Plenty of people juggle multiple books, and that’s cool -- if you’re actually finishing them. When I started working at the bookstore years ago, I let my sampling get out of control. At one point I realized that I had bookmarks in about two dozen books, and I hadn’t finished anything in months. I made a strict rule that I had to finish a book before I could start another. It worked. Now I’ve relaxed my rule a bit (I’ll usually read a fiction, a non-fiction, and something for review), but I remind myself to keep it in check. Reading only one book at a time means you’ll be pickier about what you start, and that’s a good thing, too.

5. Go somewhere to read.

If you live in a household with more chaos than calm, then you might have to leave it to claim some reading time. Take a book to the park or visit the coffee shop without a laptop. See tip #3 and make it a regular habit.

6. Give up something.

Giving up just one weekly hour-long television show would allow you to read 6-12 more books a year, depending on the length of books you enjoy. (If you want to tackle Atlas Shrugged or Les Miserables you might finish only one.) The average reader takes about a minute per page, so that’s 60 pages for skipping just one drama you can watch later on DVD.

7. Take it down a notch.

Every book doesn’t have to be War and Peace. Read something upbeat or thrilling. Read something downright trashy if you feel like it. Read fiction in your favorite guilty pleasure genre. Grab a creepy horror novel, a Jackie Collins glitz-fest, a detective story, a celebrity tell-all -- whatever floats your own boat. Once you’ve rediscovered the pleasure of reading, you can tackle the big stuff. Or not. It’s your choice.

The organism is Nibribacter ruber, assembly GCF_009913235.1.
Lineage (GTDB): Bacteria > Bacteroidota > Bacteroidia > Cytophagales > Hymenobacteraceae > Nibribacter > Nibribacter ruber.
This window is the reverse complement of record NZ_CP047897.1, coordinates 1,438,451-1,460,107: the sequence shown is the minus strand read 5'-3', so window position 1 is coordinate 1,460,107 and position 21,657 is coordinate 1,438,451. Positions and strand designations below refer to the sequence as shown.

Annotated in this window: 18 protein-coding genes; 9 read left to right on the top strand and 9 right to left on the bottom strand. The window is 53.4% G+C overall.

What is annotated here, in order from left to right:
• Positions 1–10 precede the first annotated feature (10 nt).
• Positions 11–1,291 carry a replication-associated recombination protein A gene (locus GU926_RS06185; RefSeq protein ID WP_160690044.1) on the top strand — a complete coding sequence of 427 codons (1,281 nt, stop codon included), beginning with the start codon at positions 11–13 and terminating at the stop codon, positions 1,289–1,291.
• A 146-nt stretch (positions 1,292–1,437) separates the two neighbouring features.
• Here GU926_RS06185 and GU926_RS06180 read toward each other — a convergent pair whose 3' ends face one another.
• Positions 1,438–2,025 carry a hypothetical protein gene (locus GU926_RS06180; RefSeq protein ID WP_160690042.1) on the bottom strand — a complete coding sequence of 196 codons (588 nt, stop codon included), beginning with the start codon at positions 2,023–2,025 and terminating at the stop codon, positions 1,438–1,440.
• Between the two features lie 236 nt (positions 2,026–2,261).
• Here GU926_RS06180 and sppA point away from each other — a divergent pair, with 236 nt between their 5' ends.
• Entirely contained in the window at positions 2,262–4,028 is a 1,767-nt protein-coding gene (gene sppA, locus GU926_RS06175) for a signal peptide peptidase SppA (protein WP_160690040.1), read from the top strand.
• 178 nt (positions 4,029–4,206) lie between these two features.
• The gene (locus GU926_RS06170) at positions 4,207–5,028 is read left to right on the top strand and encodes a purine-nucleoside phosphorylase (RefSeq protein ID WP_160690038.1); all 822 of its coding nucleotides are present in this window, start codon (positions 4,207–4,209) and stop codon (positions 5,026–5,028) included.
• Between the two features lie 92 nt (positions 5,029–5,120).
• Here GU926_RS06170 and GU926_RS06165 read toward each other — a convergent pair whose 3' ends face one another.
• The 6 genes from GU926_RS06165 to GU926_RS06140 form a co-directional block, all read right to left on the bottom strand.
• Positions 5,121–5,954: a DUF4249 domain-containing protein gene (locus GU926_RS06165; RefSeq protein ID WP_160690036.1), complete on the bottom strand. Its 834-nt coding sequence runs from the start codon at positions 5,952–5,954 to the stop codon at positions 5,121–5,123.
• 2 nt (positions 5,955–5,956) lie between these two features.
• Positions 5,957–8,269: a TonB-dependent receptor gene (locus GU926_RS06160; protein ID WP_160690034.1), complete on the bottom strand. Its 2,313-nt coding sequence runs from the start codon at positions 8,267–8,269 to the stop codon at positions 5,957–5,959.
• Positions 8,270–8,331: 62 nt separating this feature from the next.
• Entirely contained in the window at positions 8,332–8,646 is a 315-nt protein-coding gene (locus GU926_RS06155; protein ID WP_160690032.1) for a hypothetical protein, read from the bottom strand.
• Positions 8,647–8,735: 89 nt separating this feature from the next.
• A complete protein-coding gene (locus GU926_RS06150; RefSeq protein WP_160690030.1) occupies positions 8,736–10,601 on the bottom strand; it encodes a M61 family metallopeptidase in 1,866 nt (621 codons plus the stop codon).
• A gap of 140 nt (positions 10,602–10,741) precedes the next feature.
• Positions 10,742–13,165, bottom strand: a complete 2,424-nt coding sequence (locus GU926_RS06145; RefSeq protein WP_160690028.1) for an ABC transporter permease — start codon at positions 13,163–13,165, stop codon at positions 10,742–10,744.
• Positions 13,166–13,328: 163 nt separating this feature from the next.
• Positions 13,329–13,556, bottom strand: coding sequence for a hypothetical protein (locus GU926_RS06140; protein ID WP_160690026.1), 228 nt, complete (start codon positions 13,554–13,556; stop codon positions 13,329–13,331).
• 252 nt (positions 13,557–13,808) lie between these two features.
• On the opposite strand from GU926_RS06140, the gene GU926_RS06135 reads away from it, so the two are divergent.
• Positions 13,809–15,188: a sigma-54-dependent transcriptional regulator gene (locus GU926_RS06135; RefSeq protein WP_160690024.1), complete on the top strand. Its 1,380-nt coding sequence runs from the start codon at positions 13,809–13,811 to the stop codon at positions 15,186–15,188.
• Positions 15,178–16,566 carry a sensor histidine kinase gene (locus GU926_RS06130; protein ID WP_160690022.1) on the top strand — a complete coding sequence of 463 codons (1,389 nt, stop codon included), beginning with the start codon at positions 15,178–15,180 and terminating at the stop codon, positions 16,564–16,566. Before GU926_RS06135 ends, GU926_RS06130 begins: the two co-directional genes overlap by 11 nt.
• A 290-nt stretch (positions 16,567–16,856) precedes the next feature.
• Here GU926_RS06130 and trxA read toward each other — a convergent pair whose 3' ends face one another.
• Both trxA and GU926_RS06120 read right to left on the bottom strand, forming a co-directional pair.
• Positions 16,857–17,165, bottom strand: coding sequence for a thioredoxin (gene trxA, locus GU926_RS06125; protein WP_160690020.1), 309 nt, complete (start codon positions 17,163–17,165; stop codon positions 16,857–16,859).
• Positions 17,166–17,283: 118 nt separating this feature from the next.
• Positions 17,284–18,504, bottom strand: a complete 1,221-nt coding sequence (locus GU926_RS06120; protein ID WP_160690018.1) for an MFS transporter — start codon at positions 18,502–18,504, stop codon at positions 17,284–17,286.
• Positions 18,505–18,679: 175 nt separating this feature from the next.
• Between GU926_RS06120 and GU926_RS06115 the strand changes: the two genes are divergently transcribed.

8. Skim.

Not the whole book -- that would defeat the purpose. Sometimes great books have parts you hate, though. Les Miserables has that interminable battle sequence. Some people I know didn’t like the poetic interludes in Possession. Here’s the thing: your teacher isn’t looking over your shoulder. No one will ever know. You’re allowed to skim what you think are the boring parts to get to the good stuff, and it will keep you from giving up completely on a book you otherwise like.  I’ll say it again: you’re allowed.

9. On the other hand...

If you really, really hate it, quit. Just...stop. It’s one thing to read beyond a dull first chapter to see if a book picks up the pace at all, and another thing to feel like turning each page is torture. It’s better to pick up a book you’ll actually read than to slog for years through something you truly don’t enjoy. If this is happening too often, you might need to choose more enjoyable books from the get-go (see #7).

10. Tackle a list.

It’s motivating to cross items off a list, as it gives a sense of accomplishment. Choose something you’d like to read all of, whether it’s National Book Award winners or all of the Hard Case Crime paperbacks. The list can be long enough to take a lifetime, or short enough to last the year. Choose something that resonates with you.